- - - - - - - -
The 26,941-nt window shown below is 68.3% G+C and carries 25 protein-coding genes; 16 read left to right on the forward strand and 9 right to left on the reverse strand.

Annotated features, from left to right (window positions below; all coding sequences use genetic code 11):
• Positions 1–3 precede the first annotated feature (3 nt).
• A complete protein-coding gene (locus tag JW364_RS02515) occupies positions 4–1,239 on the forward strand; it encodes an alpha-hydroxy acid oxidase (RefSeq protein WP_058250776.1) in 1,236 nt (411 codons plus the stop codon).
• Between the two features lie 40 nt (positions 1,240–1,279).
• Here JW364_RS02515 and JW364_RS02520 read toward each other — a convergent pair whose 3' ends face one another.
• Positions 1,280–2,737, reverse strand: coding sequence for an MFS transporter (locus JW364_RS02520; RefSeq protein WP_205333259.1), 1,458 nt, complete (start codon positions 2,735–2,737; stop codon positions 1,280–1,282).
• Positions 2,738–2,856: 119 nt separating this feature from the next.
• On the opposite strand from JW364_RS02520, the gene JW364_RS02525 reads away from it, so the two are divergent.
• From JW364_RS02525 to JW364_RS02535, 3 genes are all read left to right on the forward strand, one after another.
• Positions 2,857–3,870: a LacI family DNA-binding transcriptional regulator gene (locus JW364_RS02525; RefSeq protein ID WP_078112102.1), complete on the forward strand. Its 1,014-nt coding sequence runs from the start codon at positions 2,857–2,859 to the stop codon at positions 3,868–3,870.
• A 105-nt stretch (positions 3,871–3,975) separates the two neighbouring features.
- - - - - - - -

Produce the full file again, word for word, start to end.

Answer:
The 26,941-nt window shown below is 68.3% G+C and carries 25 protein-coding genes; 16 read left to right on the forward strand and 9 right to left on the reverse strand.

Annotated features, from left to right (window positions below; all coding sequences use genetic code 11):
• Positions 1–3 precede the first annotated feature (3 nt).
• A complete protein-coding gene (locus tag JW364_RS02515) occupies positions 4–1,239 on the forward strand; it encodes an alpha-hydroxy acid oxidase (RefSeq protein WP_058250776.1) in 1,236 nt (411 codons plus the stop codon).
• Between the two features lie 40 nt (positions 1,240–1,279).
• Here JW364_RS02515 and JW364_RS02520 read toward each other — a convergent pair whose 3' ends face one another.
• Positions 1,280–2,737, reverse strand: coding sequence for an MFS transporter (locus JW364_RS02520; RefSeq protein WP_205333259.1), 1,458 nt, complete (start codon positions 2,735–2,737; stop codon positions 1,280–1,282).
• Positions 2,738–2,856: 119 nt separating this feature from the next.
• On the opposite strand from JW364_RS02520, the gene JW364_RS02525 reads away from it, so the two are divergent.
• From JW364_RS02525 to JW364_RS02535, 3 genes are all read left to right on the forward strand, one after another.
• Positions 2,857–3,870: a LacI family DNA-binding transcriptional regulator gene (locus JW364_RS02525; RefSeq protein ID WP_078112102.1), complete on the forward strand. Its 1,014-nt coding sequence runs from the start codon at positions 2,857–2,859 to the stop codon at positions 3,868–3,870.
• A 105-nt stretch (positions 3,871–3,975) separates the two neighbouring features.